At the 2018 the 17th National Congress of the All-China Federation of Trade Unions was held at the Great Hall of the People in Beijing.[9] At the congress Union leadership faced pressure to stop acting as a bridge or mediator between workers and management and start acting as a genuine voice of the workers. This pressure arose both internally and was also applied by the CCP.[10]

ControversyEdit

The International Confederation of Free Trade Unions (now the International Trade Union Confederation) maintains the position that the ACFTU is not an independent trade union organisation, and states in its policy:

5. There are differing approaches among ICFTU affiliates and Global Union Federations concerning contacts with the ACFTU. They range from “no contacts” to “constructive dialogue”. The ICFTU, noting that the ACFTU is not an independent trade union organisation and, therefore, cannot be regarded as an authentic voice of Chinese workers, reaffirms its request to all affiliates and Global Union Federations having contacts with the Chinese authorities, including the ACFTU, to engage in critical dialogue. This includes raising violations of fundamental workers’ and trade union rights in any such meetings, especially concerning cases of detention of trade union and labour rights activists.[11]

However, activists within the ACFTU and the World Federation of Trade Unions dispute the claims of the rival trade union federation.[citation needed] ACFTU activist Guo Wencai has said that democratic elections were a key standard to measure the effectiveness of a trade union and noted that the practice of Chinese company chiefs "appointing union leaders or assigning someone from their human resources department to act as union leader hampers a trade union's independence and its ability to protect workers' rights."[12]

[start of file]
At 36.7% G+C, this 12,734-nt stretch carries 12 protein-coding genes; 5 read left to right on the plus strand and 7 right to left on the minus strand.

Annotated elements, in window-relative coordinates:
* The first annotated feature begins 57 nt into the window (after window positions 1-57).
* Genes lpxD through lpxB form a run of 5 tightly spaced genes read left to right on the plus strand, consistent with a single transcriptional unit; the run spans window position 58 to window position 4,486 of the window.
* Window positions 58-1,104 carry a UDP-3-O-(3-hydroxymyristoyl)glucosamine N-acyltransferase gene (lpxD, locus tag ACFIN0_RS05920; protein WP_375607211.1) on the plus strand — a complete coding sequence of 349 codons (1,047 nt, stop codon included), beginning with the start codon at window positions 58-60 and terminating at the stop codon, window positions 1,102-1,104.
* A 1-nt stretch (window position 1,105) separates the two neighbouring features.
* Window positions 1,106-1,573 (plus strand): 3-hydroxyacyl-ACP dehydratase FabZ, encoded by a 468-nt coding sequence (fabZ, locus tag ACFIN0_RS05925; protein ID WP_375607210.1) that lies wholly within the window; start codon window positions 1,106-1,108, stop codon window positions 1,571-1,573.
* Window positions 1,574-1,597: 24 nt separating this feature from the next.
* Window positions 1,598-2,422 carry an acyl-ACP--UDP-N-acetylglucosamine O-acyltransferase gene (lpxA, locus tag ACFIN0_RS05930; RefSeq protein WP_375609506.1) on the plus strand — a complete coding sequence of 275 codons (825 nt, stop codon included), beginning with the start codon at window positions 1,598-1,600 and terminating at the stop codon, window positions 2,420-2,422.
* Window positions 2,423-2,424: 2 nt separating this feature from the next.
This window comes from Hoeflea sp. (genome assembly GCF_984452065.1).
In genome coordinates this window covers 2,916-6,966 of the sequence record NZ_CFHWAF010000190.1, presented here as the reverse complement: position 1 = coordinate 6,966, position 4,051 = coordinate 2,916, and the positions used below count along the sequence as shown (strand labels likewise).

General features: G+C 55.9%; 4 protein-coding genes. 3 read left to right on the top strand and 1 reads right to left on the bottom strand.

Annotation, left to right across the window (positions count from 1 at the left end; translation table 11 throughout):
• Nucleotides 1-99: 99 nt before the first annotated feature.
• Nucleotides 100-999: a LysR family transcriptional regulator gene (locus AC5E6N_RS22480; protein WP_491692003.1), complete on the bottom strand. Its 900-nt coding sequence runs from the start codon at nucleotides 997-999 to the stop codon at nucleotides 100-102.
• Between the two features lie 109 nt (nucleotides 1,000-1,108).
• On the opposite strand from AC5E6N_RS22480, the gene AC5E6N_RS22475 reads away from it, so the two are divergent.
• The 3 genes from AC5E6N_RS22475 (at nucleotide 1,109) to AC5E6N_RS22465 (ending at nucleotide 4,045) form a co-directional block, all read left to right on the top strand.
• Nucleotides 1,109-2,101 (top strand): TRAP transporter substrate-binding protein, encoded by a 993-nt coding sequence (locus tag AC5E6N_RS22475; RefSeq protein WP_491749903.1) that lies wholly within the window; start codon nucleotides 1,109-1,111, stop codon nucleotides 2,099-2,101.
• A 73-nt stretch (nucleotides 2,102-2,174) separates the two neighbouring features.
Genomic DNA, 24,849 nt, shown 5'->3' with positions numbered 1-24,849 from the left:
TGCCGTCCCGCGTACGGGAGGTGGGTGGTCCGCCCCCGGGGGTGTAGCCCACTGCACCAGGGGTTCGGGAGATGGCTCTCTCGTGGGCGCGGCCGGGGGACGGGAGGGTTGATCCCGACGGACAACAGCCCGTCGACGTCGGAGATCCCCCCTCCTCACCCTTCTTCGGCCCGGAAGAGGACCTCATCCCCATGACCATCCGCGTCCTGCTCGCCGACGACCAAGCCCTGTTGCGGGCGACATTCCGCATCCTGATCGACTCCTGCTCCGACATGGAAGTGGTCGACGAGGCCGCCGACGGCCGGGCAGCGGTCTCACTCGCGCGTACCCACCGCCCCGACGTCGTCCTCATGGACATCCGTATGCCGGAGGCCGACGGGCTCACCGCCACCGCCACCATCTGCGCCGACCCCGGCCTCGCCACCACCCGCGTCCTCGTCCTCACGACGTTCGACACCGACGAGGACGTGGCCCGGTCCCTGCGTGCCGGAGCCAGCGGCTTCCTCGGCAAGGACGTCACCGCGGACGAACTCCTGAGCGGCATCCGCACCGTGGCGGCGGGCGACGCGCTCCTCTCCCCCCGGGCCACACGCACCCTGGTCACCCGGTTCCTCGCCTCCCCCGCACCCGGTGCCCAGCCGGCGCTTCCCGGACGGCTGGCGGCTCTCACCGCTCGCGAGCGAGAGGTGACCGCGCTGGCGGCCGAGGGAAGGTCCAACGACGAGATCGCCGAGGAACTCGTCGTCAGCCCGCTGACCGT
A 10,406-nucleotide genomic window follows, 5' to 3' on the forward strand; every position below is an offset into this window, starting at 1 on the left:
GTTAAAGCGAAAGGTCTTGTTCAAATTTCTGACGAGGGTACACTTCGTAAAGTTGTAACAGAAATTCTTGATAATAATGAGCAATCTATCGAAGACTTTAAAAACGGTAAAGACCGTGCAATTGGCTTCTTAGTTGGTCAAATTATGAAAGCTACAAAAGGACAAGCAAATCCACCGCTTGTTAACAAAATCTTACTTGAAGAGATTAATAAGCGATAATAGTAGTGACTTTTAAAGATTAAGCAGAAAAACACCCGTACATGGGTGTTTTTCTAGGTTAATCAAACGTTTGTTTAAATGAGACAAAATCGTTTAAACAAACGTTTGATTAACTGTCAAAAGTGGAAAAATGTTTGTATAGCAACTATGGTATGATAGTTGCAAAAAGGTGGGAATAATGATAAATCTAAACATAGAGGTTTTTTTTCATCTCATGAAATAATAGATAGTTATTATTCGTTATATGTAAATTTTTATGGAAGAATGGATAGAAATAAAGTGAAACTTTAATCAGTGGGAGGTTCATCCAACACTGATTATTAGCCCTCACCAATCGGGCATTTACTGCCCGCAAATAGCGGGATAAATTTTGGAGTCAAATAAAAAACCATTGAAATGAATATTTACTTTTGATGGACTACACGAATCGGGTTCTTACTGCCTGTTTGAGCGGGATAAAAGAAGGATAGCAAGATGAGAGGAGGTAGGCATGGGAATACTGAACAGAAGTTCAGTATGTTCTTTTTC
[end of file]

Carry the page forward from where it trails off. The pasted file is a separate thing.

Other labor activism in ChinaEdit

The ACFTU remains the country's only legally-permissible trade union. Attempts to form trade unions independent of the ACFTU have been rare, short-lived, and brutally repressed with the Beijing Workers' Autonomous Federation formed during the 1989 Tiananmen Square protests a notable example.[13][14]

The failure of the ACFTU to advocate for workers has led to an increase in wildcat strikes and other unauthorized labor action.[8] Wildcat strikes are one of few options available to workers because the ACFTU refuses to authorize strikes no matter what the conditions.[15]

Member organisationsEdit

List of ChairmenEdit

  • 1st (1922.5 – 1925.5)
  • 2nd (1925.5 – 1926.5)
  • 3rd (1926.5 – 1927.6)
  • 4th (1927.6 – 1929.11)
    • Su Zhaozheng
  • 5th (1929.11 – 1948.8)
  • 6th (1948.8 – 1953.5)
  • 7th (1953.5 – 1957.12)